Communications Regulation Act 2002
F101 [ Admissibility of statements contained in certain documents.
46E. — (1) For the purposes of this section, a person is a competent person if the person is one who might reasonably be expected to have knowledge of the act or omission in question.
(2) A document that contains a statement by a competent person asserting that an act was done or was omitted to be done by a specified person is admissible in evidence in proceedings for an offence under this Act, or under a related enactment, that involves or relates to doing or omitting to do the act, but only if the document satisfies the conditions set out in subsection (3) .
(3) The conditions referred to in subsection (2) are that the document —
( a ) came into existence before proceedings for the offence were initiated, and
( b ) was prepared otherwise than in response to an enquiry made or question put by a Commissioner, a member of the Commission ’ s staff, a member of the Garda S í och á na or an authorised officer relative to any aspect of the proceedings.
(4) In estimating the weight (if any) to be attached to a statement contained in a document admitted in evidence in the proceedings, the court shall take into account the circumstances from which any inference can reasonably be drawn as to the accuracy or otherwise of the statement.
(5) If a document containing a statement is admitted in evidence under this section —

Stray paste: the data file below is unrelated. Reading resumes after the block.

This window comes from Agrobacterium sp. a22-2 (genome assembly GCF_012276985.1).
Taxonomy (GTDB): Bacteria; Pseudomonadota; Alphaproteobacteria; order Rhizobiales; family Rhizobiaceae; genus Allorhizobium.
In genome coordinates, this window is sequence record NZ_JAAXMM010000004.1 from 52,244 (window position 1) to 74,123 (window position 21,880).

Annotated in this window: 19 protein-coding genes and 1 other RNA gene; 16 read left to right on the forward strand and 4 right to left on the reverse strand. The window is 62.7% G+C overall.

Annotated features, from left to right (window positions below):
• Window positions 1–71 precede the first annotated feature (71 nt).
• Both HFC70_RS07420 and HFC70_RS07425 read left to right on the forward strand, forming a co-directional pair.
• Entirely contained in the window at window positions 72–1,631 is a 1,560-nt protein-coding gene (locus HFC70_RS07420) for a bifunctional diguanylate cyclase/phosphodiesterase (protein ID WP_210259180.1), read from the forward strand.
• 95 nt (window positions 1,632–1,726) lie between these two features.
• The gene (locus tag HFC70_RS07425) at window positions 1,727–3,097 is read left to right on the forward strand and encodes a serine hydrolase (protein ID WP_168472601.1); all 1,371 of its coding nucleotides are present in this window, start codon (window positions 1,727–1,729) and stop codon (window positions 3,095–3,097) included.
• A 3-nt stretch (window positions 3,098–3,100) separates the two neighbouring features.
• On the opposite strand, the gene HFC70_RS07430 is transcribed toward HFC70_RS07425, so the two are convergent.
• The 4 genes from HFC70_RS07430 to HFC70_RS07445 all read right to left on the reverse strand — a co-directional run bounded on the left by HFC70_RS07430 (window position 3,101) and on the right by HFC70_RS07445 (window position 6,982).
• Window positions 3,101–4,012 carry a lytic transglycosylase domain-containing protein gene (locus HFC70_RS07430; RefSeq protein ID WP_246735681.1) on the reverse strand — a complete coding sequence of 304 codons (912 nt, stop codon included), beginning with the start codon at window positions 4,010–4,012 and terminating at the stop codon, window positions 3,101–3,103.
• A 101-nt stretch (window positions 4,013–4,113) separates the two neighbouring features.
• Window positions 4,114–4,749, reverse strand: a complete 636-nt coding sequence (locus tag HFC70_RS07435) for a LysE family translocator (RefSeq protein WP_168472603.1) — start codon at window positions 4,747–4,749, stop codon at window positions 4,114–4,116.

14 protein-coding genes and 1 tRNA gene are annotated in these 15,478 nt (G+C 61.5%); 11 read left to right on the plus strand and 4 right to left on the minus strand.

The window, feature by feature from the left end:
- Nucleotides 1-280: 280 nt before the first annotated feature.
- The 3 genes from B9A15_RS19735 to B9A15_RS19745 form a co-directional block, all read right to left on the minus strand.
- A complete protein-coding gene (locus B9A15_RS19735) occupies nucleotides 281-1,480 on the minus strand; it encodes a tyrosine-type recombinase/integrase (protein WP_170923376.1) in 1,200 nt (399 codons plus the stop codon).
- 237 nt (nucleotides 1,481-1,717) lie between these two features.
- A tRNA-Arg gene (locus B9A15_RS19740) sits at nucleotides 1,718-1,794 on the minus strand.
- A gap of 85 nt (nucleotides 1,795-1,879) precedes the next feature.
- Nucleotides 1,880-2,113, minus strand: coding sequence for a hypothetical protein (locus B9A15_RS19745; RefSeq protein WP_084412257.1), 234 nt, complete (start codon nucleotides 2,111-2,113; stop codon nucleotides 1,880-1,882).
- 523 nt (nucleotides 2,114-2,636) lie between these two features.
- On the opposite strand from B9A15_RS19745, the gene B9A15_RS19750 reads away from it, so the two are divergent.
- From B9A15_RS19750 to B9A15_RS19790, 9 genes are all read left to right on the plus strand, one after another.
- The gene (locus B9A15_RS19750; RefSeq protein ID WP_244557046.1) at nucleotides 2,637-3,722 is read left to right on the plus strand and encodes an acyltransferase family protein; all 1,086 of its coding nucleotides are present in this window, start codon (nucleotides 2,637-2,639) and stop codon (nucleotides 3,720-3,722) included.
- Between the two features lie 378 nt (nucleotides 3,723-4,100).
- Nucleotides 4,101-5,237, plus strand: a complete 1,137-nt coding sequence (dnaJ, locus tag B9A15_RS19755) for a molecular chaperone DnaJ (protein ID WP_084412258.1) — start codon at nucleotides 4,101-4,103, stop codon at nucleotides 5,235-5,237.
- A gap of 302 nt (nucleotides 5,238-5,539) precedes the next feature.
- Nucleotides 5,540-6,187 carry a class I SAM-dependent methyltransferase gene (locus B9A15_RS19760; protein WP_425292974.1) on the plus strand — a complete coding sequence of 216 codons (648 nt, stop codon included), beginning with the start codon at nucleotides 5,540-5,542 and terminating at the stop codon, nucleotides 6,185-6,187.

( a ) evidence that, if the person making the statement had been called as a witness, would have been admissible as relevant to the person ’ s credibility as a witness is admissible for that purpose, and
( b ) evidence may, with the leave of the court, be given of any matter that, had the person been called as a witness, could have been put in cross-examination as being relevant to the person ’ s credibility but of which evidence could not be adduced by the cross-examining party, and
( c ) evidence tending to prove that the person, whether before or after making the statement, made (whether orally or not) a statement that is inconsistent with it is (if not already admissible by virtue of another enactment or a rule of common law) admissible for the purpose of showing that the person had contradicted himself or herself.
(6) This section does not affect the admissibility, in proceedings for an offence under this Act or a related enactment, of a document as evidence of matters stated in it, if the document would be admissible in the proceedings because of the operation of any other enactment or a rule of common law. ]